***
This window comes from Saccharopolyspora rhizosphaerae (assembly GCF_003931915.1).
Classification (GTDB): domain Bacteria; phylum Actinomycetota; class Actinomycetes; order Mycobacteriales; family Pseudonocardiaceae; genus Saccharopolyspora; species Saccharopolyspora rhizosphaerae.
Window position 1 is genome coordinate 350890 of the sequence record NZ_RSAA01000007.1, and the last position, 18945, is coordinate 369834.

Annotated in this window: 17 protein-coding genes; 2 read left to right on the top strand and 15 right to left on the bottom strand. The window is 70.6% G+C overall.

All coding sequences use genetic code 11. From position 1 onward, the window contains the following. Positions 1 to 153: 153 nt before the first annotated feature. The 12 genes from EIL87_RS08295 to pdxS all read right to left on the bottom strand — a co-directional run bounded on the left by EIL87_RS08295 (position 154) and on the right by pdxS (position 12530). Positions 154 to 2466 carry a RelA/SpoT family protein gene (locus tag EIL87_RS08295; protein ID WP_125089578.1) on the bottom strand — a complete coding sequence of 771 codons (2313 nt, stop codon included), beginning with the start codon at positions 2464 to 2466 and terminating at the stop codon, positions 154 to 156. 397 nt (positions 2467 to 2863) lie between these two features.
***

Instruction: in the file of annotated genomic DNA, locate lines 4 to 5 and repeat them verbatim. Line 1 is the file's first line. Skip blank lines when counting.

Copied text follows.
Annotated in this window: 17 protein-coding genes; 2 read left to right on the top strand and 15 right to left on the bottom strand. The window is 70.6% G+C overall.

All coding sequences use genetic code 11. From position 1 onward, the window contains the following. Positions 1 to 153: 153 nt before the first annotated feature. The 12 genes from EIL87_RS08295 to pdxS all read right to left on the bottom strand — a co-directional run bounded on the left by EIL87_RS08295 (position 154) and on the right by pdxS (position 12530). Positions 154 to 2466 carry a RelA/SpoT family protein gene (locus tag EIL87_RS08295; protein ID WP_125089578.1) on the bottom strand — a complete coding sequence of 771 codons (2313 nt, stop codon included), beginning with the start codon at positions 2464 to 2466 and terminating at the stop codon, positions 154 to 156. 397 nt (positions 2467 to 2863) lie between these two features.